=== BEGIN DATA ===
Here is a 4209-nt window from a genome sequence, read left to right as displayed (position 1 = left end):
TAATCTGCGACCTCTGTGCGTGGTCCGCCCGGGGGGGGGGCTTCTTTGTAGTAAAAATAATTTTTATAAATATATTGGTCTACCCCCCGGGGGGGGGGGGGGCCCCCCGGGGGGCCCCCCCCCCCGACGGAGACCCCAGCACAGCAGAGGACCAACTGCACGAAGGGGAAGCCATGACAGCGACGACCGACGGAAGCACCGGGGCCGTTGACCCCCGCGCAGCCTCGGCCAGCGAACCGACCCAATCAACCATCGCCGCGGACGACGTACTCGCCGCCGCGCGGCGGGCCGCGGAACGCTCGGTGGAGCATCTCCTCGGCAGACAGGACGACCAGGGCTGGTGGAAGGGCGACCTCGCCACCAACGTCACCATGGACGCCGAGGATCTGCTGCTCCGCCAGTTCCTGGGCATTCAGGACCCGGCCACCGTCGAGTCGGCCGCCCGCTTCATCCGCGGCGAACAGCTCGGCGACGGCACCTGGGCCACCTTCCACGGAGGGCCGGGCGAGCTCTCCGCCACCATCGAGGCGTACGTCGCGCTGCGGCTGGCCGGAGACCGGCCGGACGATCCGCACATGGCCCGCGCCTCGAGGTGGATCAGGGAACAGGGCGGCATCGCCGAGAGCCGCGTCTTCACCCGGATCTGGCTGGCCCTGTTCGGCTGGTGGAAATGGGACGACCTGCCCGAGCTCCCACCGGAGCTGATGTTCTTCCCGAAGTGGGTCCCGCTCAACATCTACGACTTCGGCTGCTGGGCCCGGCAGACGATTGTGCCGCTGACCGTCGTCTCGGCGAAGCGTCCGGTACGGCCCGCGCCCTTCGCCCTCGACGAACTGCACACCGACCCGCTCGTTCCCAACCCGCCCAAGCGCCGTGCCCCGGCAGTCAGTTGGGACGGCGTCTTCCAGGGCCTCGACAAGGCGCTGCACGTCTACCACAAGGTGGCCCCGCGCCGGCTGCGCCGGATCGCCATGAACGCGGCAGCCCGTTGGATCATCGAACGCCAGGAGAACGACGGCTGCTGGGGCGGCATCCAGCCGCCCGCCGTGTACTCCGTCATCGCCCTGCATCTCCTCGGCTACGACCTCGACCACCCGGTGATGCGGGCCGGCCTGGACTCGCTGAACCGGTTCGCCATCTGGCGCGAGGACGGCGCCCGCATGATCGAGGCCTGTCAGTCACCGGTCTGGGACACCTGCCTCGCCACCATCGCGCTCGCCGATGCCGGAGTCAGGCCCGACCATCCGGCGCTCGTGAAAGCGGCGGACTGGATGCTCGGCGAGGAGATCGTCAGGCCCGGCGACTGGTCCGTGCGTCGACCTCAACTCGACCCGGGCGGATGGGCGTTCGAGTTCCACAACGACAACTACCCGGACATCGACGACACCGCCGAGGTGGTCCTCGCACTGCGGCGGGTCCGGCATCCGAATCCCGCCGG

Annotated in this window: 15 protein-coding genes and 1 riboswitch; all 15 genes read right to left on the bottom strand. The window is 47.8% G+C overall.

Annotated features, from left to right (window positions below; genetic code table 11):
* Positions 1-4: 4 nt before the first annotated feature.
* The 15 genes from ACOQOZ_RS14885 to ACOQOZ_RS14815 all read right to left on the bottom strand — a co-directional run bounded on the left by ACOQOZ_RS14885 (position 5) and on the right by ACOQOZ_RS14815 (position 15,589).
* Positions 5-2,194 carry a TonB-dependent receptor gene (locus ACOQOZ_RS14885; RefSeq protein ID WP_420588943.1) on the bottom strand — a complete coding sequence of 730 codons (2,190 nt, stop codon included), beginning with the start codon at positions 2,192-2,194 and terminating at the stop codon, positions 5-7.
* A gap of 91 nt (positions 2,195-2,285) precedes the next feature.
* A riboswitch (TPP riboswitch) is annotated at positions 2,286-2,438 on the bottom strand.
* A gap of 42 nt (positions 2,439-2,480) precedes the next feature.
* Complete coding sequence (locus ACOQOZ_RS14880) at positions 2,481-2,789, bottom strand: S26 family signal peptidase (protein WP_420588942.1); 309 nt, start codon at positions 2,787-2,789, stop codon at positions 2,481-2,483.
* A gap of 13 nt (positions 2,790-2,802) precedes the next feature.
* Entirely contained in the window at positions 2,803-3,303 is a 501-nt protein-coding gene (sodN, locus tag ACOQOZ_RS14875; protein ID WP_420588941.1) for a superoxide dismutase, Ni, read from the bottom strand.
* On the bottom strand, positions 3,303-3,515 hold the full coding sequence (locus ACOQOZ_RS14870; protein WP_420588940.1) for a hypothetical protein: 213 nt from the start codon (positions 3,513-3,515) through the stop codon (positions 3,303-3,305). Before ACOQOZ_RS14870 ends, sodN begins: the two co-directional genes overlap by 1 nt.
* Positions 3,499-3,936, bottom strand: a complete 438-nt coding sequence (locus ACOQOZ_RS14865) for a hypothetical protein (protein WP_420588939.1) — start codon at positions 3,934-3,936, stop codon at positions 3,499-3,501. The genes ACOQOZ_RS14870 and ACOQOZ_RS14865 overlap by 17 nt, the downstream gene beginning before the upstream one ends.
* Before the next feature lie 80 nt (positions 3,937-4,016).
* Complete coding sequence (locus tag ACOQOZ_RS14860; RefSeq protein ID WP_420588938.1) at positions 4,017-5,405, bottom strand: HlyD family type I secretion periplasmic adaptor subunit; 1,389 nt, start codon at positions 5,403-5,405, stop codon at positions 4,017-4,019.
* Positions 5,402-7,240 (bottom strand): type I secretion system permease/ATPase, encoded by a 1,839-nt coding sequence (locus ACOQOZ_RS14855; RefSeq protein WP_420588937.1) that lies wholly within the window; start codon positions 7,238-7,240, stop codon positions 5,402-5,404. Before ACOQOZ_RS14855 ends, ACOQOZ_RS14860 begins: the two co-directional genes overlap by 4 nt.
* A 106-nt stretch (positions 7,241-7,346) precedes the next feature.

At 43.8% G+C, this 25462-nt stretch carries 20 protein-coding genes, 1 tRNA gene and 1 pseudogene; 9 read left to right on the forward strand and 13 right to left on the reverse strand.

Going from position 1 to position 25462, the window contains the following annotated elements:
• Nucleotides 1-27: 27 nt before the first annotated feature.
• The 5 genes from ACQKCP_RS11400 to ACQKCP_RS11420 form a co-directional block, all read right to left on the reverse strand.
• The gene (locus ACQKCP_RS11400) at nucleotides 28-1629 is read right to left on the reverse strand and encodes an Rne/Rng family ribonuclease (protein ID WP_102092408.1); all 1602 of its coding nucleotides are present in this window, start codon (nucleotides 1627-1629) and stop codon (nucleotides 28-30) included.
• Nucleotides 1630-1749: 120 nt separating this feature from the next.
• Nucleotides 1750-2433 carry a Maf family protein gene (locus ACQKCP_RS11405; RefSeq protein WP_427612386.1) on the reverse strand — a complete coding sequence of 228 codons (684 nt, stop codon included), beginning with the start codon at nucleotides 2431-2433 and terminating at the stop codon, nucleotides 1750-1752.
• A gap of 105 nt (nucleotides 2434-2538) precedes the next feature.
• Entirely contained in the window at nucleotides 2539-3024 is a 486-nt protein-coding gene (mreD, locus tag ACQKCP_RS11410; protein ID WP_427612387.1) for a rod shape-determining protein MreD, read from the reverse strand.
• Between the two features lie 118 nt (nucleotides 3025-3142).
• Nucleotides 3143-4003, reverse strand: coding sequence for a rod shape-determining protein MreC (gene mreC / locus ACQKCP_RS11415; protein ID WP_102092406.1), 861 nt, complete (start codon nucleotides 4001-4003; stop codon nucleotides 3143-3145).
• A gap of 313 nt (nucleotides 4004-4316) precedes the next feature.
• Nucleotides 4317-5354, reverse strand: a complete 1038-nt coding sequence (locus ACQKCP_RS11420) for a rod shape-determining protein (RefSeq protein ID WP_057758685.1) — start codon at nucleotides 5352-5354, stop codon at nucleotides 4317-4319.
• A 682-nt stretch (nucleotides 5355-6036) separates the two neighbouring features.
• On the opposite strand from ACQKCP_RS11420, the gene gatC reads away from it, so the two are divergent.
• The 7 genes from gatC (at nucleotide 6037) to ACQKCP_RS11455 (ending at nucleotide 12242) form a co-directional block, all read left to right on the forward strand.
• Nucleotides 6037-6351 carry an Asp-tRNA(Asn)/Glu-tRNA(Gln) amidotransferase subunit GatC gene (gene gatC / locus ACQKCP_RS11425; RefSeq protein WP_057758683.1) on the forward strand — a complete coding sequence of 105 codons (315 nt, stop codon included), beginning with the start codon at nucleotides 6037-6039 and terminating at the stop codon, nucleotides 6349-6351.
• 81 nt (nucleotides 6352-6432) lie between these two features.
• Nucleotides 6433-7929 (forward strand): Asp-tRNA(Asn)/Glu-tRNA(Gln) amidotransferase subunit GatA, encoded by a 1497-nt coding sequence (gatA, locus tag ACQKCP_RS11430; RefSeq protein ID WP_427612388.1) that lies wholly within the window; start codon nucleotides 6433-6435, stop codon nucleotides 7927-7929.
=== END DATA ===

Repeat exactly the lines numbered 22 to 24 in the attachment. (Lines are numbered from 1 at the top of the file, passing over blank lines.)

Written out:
• Nucleotides 1-27: 27 nt before the first annotated feature.
• The 5 genes from ACQKCP_RS11400 to ACQKCP_RS11420 form a co-directional block, all read right to left on the reverse strand.
• The gene (locus ACQKCP_RS11400) at nucleotides 28-1629 is read right to left on the reverse strand and encodes an Rne/Rng family ribonuclease (protein ID WP_102092408.1); all 1602 of its coding nucleotides are present in this window, start codon (nucleotides 1627-1629) and stop codon (nucleotides 28-30) included.